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To John Adams from Benjamin Rush, 2 June 1812

Philada June 2nd: 1812

My dear old friend

Stephen Gerard came to Philada from France About thirty years ago in the capacity of a Sailor. Having had some education, and possessing a strong mind, he soon became a master of a Vessel, afterwards a merchant by which employment he has amassed an estate of five millions of dollars, one million of which was in Stock of the late bank of the United States, the rest is in houses, lots, Ships & in the hands of European merchants & bankers. His Character is as singular, as his prosperity has been extraordinary. In the year 1793 he acted as a Superintendant of the yellow fever hospital at Bush hill, and even performed many of the humble offices of a nurse for the sick. With this great Stock of voluntary humanity, to Strangers, he has lately refused to see a Sister with several helpless Children who were Allured from France by the fame of his wealth in hopes of being assisted by him. To his Carpenters, Captains, sailors, and Super cargoes he is always just & sometimes generous, but so despotic, that he once dismissed one of <the> his Captains for bringing <the> a present of a gown or cloak for his mistress after he had sold his priviledge to the owner of the Ship. While receiving an increase of his wealth by hundreds of thousands yearly, he sits down weekly and settles with a tenant of a small farm in the neighbourhood of Philada for five penny pieces and Cents. You may judge of his Religion when I tell you, he has had two Ships called by the names of the Helvetius & the Voltaire. In politicks he has been uniformly democratic. He is however unfriendly to the present <[. . .]> measures of Congress. His bank went into operation yesterday. It is said it will soon consist of a Capital of three millions of dollars. It possesses universal & unlimited Confidence, founded alike in a belief of his resources, his abilities and his integrity. He is the Robert Morris of the years 1779 & 1780.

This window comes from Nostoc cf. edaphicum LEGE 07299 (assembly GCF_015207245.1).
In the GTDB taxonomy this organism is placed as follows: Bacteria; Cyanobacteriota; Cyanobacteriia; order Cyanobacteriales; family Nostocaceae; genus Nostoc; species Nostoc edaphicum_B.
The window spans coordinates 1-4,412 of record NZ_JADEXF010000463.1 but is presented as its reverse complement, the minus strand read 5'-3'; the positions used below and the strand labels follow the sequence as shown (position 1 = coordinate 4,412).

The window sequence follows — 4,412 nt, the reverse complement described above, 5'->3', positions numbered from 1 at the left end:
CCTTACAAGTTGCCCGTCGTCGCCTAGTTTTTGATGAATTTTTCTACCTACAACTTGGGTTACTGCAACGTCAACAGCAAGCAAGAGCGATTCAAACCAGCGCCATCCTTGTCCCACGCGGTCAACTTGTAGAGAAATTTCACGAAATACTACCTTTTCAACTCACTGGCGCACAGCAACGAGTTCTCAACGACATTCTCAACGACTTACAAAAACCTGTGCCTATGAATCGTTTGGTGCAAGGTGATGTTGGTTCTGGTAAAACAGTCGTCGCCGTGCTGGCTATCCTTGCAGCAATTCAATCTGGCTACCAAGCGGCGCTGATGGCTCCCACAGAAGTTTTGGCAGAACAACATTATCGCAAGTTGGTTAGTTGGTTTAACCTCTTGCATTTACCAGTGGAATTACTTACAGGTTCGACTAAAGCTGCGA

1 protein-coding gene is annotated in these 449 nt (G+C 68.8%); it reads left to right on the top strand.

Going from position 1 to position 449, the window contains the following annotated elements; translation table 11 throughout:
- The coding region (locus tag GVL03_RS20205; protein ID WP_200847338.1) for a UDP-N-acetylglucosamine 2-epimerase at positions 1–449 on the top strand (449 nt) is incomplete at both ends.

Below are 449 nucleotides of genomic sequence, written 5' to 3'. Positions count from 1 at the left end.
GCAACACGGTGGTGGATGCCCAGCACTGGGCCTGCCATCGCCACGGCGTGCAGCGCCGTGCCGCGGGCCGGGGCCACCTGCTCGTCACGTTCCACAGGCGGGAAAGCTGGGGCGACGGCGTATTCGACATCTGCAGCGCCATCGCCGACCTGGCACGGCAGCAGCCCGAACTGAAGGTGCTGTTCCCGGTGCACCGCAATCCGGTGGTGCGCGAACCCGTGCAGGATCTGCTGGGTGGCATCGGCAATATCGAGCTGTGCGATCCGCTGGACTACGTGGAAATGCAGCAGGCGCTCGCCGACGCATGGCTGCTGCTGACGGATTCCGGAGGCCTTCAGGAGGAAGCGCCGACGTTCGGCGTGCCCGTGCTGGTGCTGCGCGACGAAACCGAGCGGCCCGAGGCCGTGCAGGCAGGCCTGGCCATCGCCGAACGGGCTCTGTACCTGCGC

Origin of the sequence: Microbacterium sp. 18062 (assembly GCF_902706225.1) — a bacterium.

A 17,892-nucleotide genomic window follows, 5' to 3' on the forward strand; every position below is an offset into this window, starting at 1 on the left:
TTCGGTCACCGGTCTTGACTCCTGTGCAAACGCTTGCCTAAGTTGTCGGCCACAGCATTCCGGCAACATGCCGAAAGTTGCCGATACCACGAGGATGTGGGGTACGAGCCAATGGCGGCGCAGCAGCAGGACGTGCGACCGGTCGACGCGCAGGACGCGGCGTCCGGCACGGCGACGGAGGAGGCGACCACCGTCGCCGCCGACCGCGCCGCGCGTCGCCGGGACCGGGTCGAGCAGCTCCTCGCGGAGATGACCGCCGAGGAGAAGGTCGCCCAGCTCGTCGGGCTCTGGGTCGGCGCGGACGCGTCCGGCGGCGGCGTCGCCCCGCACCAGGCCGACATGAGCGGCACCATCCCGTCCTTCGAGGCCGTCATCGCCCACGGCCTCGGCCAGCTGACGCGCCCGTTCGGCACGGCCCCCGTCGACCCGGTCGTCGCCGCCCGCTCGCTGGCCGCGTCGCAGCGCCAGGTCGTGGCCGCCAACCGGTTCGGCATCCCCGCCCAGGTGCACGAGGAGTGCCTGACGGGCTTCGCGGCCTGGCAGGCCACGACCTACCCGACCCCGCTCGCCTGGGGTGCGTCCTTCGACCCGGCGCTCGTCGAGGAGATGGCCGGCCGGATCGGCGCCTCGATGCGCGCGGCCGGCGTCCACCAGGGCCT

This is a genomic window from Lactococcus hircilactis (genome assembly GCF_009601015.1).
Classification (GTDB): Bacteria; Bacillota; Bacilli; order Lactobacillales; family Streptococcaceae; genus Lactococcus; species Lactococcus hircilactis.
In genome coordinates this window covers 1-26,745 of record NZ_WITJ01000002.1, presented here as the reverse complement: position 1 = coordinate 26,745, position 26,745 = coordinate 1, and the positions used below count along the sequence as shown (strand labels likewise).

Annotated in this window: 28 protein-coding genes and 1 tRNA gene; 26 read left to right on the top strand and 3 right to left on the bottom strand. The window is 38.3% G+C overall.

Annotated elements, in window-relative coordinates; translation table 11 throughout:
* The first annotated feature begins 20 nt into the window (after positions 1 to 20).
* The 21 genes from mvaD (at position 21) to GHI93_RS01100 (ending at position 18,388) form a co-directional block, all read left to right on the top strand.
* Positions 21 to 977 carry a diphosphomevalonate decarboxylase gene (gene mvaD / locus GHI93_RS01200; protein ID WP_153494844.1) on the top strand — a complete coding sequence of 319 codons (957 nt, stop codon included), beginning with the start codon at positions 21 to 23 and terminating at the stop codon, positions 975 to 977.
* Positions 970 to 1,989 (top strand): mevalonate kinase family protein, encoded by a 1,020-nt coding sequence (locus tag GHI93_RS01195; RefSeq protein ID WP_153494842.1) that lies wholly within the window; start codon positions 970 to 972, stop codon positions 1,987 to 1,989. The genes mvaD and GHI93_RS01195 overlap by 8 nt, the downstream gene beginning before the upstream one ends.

Wm McCorkle came to Philada. some years ago & set up a democratic paper. He soon afterwards became a quid, and has gradually veered round to the federal party. He is zealous, intelligent, and has a large Subscription.—

I have no doubt of the truth of Mr: Malcom’s account of Cobbetts Character of you. He said to a gentleman who asked him why he was so much my enemy, <He said> that he had abused me at the request of three physicians whom he named,” but <said> added—“he had no enmity to me, and that he believed <him> me to be as honest a man as any <[. . .]> in our Country.” He <said> spoke likewise to another person very respectfully of my Opinions in medicine, <He believed falsely> particularly of my belief in the domestic origin of the yellow fever and yet he abused me in some of his papers for holding & propagating that belief. This was done to please his good friends the tories who were preeminent in their oppositions to that Opinion, and <[hostile]> hostility to me for maintaining it.

Accounts from Washington say War will be declared in a few days, in Spite of the opposition of printers, brokers and tavernkeepers (who govern the public mind) in <the> all the states.

I lament that Mr Gerry was not the candidate for the V: Presidents Chair, and fully concur with you in the high and Correct Character you have drawn of him. You have probably mentioned the real Cause of Mr Langdon’s being preferred to him. “Great events from little causes” will be reversed should he be chosen. It will be a little event (compared with the election of Mr Gerry) from a great cause.

Dr Logan of our city has been indefatigable in circulating petitions against war in and near Germantown. A petition from the federalists is now handing about for the same purpose in our city. It is intended to counteract our late town meeting at which Capt Wm Jones presided;—a man who has lately become the head of that Section of the democratic party which has adhered most closely to Govr: Snyder. He possesses a powerful mind, dignified manners, and one of the ten the talents <[. . .]> you formerly ascribed to Gen Washington that is a “fine person.”—

I am sorry to find from your letter that your excellent son will not return as soon as you expected, to take his Seat by the side of the cradle of his venerable parents. But, dont despair of seeing him. Were I to judge of the vigor of your body, by the activity and force, of your understanding, and the brilliancy of your imagination as manifested in your letters, I should suppose you are far very far, from the close of life. In the language of the East, my whole heart says—live—O! live for ever my much esteemed and invaluable friend!

Adieu! ever yours

Benjn: Rush

MHi: Adams Papers.

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